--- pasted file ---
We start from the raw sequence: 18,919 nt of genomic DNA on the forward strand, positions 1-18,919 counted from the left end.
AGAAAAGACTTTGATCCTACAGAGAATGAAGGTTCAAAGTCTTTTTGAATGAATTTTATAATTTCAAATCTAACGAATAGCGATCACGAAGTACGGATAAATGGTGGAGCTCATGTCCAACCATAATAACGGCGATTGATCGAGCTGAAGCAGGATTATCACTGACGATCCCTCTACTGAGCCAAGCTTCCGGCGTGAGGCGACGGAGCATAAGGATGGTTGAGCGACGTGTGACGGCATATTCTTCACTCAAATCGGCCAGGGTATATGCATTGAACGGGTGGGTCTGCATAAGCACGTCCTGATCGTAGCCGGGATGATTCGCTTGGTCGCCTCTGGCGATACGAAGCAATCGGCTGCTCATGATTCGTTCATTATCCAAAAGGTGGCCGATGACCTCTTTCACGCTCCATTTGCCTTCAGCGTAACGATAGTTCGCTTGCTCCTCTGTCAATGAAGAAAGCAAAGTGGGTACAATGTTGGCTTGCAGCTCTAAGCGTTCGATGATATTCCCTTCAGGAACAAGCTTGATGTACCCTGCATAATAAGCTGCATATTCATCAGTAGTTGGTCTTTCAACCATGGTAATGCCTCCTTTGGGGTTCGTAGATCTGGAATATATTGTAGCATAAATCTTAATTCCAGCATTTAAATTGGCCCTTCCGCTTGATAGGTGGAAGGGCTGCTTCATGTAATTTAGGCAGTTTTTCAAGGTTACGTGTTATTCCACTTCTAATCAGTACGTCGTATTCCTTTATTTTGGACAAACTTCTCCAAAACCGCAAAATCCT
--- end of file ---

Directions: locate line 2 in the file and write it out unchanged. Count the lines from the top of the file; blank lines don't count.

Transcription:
AGAAAAGACTTTGATCCTACAGAGAATGAAGGTTCAAAGTCTTTTTGAATGAATTTTATAATTTCAAATCTAACGAATAGCGATCACGAAGTACGGATAAATGGTGGAGCTCATGTCCAACCATAATAACGGCGATTGATCGAGCTGAAGCAGGATTATCACTGACGATCCCTCTACTGAGCCAAGCTTCCGGCGTGAGGCGACGGAGCATAAGGATGGTTGAGCGACGTGTGACGGCATATTCTTCACTCAAATCGGCCAGGGTATATGCATTGAACGGGTGGGTCTGCATAAGCACGTCCTGATCGTAGCCGGGATGATTCGCTTGGTCGCCTCTGGCGATACGAAGCAATCGGCTGCTCATGATTCGTTCATTATCCAAAAGGTGGCCGATGACCTCTTTCACGCTCCATTTGCCTTCAGCGTAACGATAGTTCGCTTGCTCCTCTGTCAATGAAGAAAGCAAAGTGGGTACAATGTTGGCTTGCAGCTCTAAGCGTTCGATGATATTCCCTTCAGGAACAAGCTTGATGTACCCTGCATAATAAGCTGCATATTCATCAGTAGTTGGTCTTTCAACCATGGTAATGCCTCCTTTGGGGTTCGTAGATCTGGAATATATTGTAGCATAAATCTTAATTCCAGCATTTAAATTGGCCCTTCCGCTTGATAGGTGGAAGGGCTGCTTCATGTAATTTAGGCAGTTTTTCAAGGTTACGTGTTATTCCACTTCTAATCAGTACGTCGTATTCCTTTATTTTGGACAAACTTCTCCAAAACCGCAAAATCCT